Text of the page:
The cuisine of Morocco is rich in diverse and delicious traditional foods that you will find in every Moroccan home, restaurant and of course on the streets of the North African kingdom.
Travelers around the world generally have three questions on their minds before landing at their destination. Where to stay, what to see and, most importantly, what to eat
In fact, Moroccan gastronomy is at the top of the rankings of the best cuisines in the world. Moroccan cuisine seduces with its spices, flavors and multiple influences (Arab, Andalusian, Berber, etc.).
What is Moroccan street food?
Street food in Morocco is quite extensive and includes sweets for tea and breakfast time, simple snacks, sandwiches, soups, grilled meats and seafood, fried fish, and entrees such as stewed lentils, roast chicken, and classic tagines.
The country’s culinary offerings range from grilled meats and delicious soups to light snacks and fried fish to tasty cakes and amazing juices.
Most familiar Food in Morocco
The main Moroccan dish that people are most familiar with is couscous; Beef is the most consumed red meat in Morocco, usually eaten in a tagine with a wide selection of vegetables. Chicken is also very commonly used in tagines or asado. They also use additional ingredients like plums, hard-boiled eggs, and lemon.
What do Moroccans eat in a day?
Most families eat their midday meal together at home before going back to work. The meal begins with green vegetables or salads called tapas, followed by tajine, a stew or soup. Boiled eggs, bread, lamb or chicken, and couscous are also common parts of a Moroccan lunch.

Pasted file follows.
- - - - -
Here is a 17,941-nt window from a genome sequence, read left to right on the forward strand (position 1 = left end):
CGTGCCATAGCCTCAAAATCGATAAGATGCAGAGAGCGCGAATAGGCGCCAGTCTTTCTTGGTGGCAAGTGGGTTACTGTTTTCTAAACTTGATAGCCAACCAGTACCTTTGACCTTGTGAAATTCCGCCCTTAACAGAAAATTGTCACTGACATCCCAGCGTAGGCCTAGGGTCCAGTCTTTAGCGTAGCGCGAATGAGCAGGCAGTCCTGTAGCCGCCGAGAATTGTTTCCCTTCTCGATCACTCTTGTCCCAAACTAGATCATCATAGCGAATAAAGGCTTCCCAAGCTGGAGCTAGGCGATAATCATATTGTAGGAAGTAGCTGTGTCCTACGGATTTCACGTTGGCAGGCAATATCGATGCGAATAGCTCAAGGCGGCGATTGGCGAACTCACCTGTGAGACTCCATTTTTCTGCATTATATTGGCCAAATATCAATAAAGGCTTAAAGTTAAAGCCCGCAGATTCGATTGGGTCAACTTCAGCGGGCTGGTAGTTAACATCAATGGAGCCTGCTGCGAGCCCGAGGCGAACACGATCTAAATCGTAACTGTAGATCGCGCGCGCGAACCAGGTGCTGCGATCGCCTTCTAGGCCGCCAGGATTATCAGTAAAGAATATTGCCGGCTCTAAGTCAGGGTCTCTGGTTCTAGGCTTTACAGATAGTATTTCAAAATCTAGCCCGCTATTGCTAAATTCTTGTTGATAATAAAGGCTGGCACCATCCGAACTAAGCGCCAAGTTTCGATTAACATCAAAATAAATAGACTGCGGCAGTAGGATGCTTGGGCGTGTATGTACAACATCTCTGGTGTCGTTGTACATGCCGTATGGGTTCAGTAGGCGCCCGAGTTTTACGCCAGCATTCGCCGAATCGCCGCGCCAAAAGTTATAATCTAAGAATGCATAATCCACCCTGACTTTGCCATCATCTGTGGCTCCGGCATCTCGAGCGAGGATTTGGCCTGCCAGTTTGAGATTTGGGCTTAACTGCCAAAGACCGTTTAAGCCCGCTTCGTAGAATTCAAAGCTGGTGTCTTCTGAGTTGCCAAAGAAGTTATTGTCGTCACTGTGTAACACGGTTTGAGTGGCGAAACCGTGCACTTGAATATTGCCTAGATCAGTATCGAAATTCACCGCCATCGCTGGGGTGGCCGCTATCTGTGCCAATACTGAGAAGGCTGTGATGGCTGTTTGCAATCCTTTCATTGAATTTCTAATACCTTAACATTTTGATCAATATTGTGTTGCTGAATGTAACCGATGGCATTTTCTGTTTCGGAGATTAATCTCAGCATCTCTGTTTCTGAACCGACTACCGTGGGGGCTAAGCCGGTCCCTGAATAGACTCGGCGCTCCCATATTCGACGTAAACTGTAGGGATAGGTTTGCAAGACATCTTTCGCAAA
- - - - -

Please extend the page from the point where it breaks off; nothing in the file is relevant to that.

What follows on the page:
Don’t leave Morocco without trying…
- Fish chermoula
- Kefta tagine
What is a traditional Moroccan dinner?
A typical Moroccan meal will include some type of meat, such as lamb, chicken, or beef. It is often cooked and served in a tagine with vegetables and couscous. Bread and Moroccan mint tea will usually be served on the side as well.
Authentic Moroccan recipes use many spices such as ginger, cumin, turmeric, and many other spices, giving Moroccan food those rich, fragrant, and delicious flavors. So if this is what you mean by spicy, Moroccan cuisine is very spicy as it uses a great mix of spices.
Dinner tends to be served after the evening prayer, and is more according to Mediterranean and Latin time, from 7 or 7:30 p.m. m. to 10:30 or 11 p.m. m. A popular pastime in Morocco, and one that I particularly like, is to go for a walk after dinner, followed by ice cream or cake and coffee.
Moroccan Food Etiquette: How to Eat Without Offending Hosts
- When eating with your hands, eat only with your right hand
- When eating with your hands, use only your thumb and first two fingers (using your whole hand is a symbol of gluttony)
- Only use your left hand to pick up bread or to pass plates to other people.